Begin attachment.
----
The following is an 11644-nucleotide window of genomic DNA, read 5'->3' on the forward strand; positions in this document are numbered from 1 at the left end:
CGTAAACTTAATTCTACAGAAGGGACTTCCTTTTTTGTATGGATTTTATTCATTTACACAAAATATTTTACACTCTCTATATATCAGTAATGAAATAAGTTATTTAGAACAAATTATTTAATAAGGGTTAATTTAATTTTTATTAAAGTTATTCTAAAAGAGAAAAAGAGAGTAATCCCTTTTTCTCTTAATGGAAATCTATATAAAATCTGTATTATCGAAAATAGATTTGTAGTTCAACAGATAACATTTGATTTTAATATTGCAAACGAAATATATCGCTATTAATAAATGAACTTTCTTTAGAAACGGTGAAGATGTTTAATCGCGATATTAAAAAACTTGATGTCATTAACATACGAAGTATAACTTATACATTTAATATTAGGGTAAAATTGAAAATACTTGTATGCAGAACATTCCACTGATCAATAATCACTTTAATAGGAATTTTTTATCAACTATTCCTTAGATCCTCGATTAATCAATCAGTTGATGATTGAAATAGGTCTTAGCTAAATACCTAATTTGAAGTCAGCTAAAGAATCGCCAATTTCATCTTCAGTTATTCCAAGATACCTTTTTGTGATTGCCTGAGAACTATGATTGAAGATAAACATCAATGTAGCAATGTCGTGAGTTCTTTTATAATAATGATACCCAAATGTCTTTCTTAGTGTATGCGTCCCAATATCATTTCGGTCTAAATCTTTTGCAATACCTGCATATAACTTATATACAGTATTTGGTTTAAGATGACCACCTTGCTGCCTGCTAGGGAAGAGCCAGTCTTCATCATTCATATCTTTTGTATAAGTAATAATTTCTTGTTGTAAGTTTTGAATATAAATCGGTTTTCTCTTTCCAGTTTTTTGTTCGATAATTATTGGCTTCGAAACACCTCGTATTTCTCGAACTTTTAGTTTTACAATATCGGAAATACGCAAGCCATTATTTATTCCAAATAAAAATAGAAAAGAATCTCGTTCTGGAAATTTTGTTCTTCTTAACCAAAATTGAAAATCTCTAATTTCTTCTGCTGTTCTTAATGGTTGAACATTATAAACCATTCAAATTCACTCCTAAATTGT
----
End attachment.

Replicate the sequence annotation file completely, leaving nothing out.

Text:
The following is an 11644-nucleotide window of genomic DNA, read 5'->3' on the forward strand; positions in this document are numbered from 1 at the left end:
CGTAAACTTAATTCTACAGAAGGGACTTCCTTTTTTGTATGGATTTTATTCATTTACACAAAATATTTTACACTCTCTATATATCAGTAATGAAATAAGTTATTTAGAACAAATTATTTAATAAGGGTTAATTTAATTTTTATTAAAGTTATTCTAAAAGAGAAAAAGAGAGTAATCCCTTTTTCTCTTAATGGAAATCTATATAAAATCTGTATTATCGAAAATAGATTTGTAGTTCAACAGATAACATTTGATTTTAATATTGCAAACGAAATATATCGCTATTAATAAATGAACTTTCTTTAGAAACGGTGAAGATGTTTAATCGCGATATTAAAAAACTTGATGTCATTAACATACGAAGTATAACTTATACATTTAATATTAGGGTAAAATTGAAAATACTTGTATGCAGAACATTCCACTGATCAATAATCACTTTAATAGGAATTTTTTATCAACTATTCCTTAGATCCTCGATTAATCAATCAGTTGATGATTGAAATAGGTCTTAGCTAAATACCTAATTTGAAGTCAGCTAAAGAATCGCCAATTTCATCTTCAGTTATTCCAAGATACCTTTTTGTGATTGCCTGAGAACTATGATTGAAGATAAACATCAATGTAGCAATGTCGTGAGTTCTTTTATAATAATGATACCCAAATGTCTTTCTTAGTGTATGCGTCCCAATATCATTTCGGTCTAAATCTTTTGCAATACCTGCATATAACTTATATACAGTATTTGGTTTAAGATGACCACCTTGCTGCCTGCTAGGGAAGAGCCAGTCTTCATCATTCATATCTTTTGTATAAGTAATAATTTCTTGTTGTAAGTTTTGAATATAAATCGGTTTTCTCTTTCCAGTTTTTTGTTCGATAATTATTGGCTTCGAAACACCTCGTATTTCTCGAACTTTTAGTTTTACAATATCGGAAATACGCAAGCCATTATTTATTCCAAATAAAAATAGAAAAGAATCTCGTTCTGGAAATTTTGTTCTTCTTAACCAAAATTGAAAATCTCTAATTTCTTCTGCTGTTCTTAATGGTTGAACATTATAAACCATTCAAATTCACTCCTAAATTGT